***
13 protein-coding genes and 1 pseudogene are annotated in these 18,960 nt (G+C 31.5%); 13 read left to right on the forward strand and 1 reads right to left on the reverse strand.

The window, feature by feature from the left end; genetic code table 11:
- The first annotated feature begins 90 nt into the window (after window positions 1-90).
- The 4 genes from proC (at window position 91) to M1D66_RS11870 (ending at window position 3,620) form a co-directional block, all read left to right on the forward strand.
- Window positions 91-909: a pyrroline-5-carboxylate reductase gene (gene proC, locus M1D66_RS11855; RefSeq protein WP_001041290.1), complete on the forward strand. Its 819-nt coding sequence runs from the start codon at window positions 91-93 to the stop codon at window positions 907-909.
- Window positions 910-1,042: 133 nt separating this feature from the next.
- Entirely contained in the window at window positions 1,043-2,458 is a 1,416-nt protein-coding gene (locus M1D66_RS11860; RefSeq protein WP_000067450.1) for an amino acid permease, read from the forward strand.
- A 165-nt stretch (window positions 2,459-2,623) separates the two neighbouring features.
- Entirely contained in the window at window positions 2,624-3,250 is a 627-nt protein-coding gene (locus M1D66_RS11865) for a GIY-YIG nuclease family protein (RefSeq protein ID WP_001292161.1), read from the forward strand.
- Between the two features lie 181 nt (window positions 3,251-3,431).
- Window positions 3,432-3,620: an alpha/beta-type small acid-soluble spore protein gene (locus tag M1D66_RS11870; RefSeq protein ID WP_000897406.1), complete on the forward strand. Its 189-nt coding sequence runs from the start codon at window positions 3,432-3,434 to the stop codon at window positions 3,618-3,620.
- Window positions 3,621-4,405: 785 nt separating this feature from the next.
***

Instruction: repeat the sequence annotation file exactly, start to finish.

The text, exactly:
13 protein-coding genes and 1 pseudogene are annotated in these 18,960 nt (G+C 31.5%); 13 read left to right on the forward strand and 1 reads right to left on the reverse strand.

The window, feature by feature from the left end; genetic code table 11:
- The first annotated feature begins 90 nt into the window (after window positions 1-90).
- The 4 genes from proC (at window position 91) to M1D66_RS11870 (ending at window position 3,620) form a co-directional block, all read left to right on the forward strand.
- Window positions 91-909: a pyrroline-5-carboxylate reductase gene (gene proC, locus M1D66_RS11855; RefSeq protein WP_001041290.1), complete on the forward strand. Its 819-nt coding sequence runs from the start codon at window positions 91-93 to the stop codon at window positions 907-909.
- Window positions 910-1,042: 133 nt separating this feature from the next.
- Entirely contained in the window at window positions 1,043-2,458 is a 1,416-nt protein-coding gene (locus M1D66_RS11860; RefSeq protein WP_000067450.1) for an amino acid permease, read from the forward strand.
- A 165-nt stretch (window positions 2,459-2,623) separates the two neighbouring features.
- Entirely contained in the window at window positions 2,624-3,250 is a 627-nt protein-coding gene (locus M1D66_RS11865) for a GIY-YIG nuclease family protein (RefSeq protein ID WP_001292161.1), read from the forward strand.
- Between the two features lie 181 nt (window positions 3,251-3,431).
- Window positions 3,432-3,620: an alpha/beta-type small acid-soluble spore protein gene (locus tag M1D66_RS11870; RefSeq protein ID WP_000897406.1), complete on the forward strand. Its 189-nt coding sequence runs from the start codon at window positions 3,432-3,434 to the stop codon at window positions 3,618-3,620.
- Window positions 3,621-4,405: 785 nt separating this feature from the next.